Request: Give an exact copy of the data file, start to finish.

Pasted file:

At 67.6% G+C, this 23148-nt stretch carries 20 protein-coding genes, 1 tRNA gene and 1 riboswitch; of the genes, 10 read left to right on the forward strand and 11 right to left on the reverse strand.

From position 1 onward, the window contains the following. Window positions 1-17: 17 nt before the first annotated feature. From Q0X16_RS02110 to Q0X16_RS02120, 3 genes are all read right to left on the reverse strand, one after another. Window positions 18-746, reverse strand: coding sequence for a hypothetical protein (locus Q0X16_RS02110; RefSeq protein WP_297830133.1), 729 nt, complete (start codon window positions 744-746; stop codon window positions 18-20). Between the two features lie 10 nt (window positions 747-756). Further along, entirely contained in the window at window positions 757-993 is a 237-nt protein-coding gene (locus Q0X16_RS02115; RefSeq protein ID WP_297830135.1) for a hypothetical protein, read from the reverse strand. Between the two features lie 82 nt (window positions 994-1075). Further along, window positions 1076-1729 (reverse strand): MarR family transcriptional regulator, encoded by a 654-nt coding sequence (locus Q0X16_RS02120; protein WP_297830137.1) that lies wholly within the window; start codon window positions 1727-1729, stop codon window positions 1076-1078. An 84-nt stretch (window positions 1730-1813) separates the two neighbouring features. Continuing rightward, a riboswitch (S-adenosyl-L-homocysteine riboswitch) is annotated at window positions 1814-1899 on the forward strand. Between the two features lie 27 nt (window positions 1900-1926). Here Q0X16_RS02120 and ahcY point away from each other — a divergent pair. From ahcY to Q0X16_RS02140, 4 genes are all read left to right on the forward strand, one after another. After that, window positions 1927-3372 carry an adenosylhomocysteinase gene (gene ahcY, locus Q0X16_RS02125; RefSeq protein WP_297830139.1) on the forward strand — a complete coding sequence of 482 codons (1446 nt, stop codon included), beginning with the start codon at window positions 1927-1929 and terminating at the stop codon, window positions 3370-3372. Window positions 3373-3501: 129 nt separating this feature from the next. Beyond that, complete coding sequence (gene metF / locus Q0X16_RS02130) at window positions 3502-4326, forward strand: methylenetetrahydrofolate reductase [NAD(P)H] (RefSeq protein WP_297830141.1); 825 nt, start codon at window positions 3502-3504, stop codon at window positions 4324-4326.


At 67.6% G+C, this 23148-nt stretch carries 20 protein-coding genes, 1 tRNA gene and 1 riboswitch; of the genes, 10 read left to right on the forward strand and 11 right to left on the reverse strand.

From position 1 onward, the window contains the following. Window positions 1-17: 17 nt before the first annotated feature. From Q0X16_RS02110 to Q0X16_RS02120, 3 genes are all read right to left on the reverse strand, one after another. Window positions 18-746, reverse strand: coding sequence for a hypothetical protein (locus Q0X16_RS02110; RefSeq protein WP_297830133.1), 729 nt, complete (start codon window positions 744-746; stop codon window positions 18-20). Between the two features lie 10 nt (window positions 747-756). Further along, entirely contained in the window at window positions 757-993 is a 237-nt protein-coding gene (locus Q0X16_RS02115; RefSeq protein ID WP_297830135.1) for a hypothetical protein, read from the reverse strand. Between the two features lie 82 nt (window positions 994-1075). Further along, window positions 1076-1729 (reverse strand): MarR family transcriptional regulator, encoded by a 654-nt coding sequence (locus Q0X16_RS02120; protein WP_297830137.1) that lies wholly within the window; start codon window positions 1727-1729, stop codon window positions 1076-1078. An 84-nt stretch (window positions 1730-1813) separates the two neighbouring features. Continuing rightward, a riboswitch (S-adenosyl-L-homocysteine riboswitch) is annotated at window positions 1814-1899 on the forward strand. Between the two features lie 27 nt (window positions 1900-1926). Here Q0X16_RS02120 and ahcY point away from each other — a divergent pair. From ahcY to Q0X16_RS02140, 4 genes are all read left to right on the forward strand, one after another. After that, window positions 1927-3372 carry an adenosylhomocysteinase gene (gene ahcY, locus Q0X16_RS02125; RefSeq protein WP_297830139.1) on the forward strand — a complete coding sequence of 482 codons (1446 nt, stop codon included), beginning with the start codon at window positions 1927-1929 and terminating at the stop codon, window positions 3370-3372. Window positions 3373-3501: 129 nt separating this feature from the next. Beyond that, complete coding sequence (gene metF / locus Q0X16_RS02130) at window positions 3502-4326, forward strand: methylenetetrahydrofolate reductase [NAD(P)H] (RefSeq protein WP_297830141.1); 825 nt, start codon at window positions 3502-3504, stop codon at window positions 4324-4326.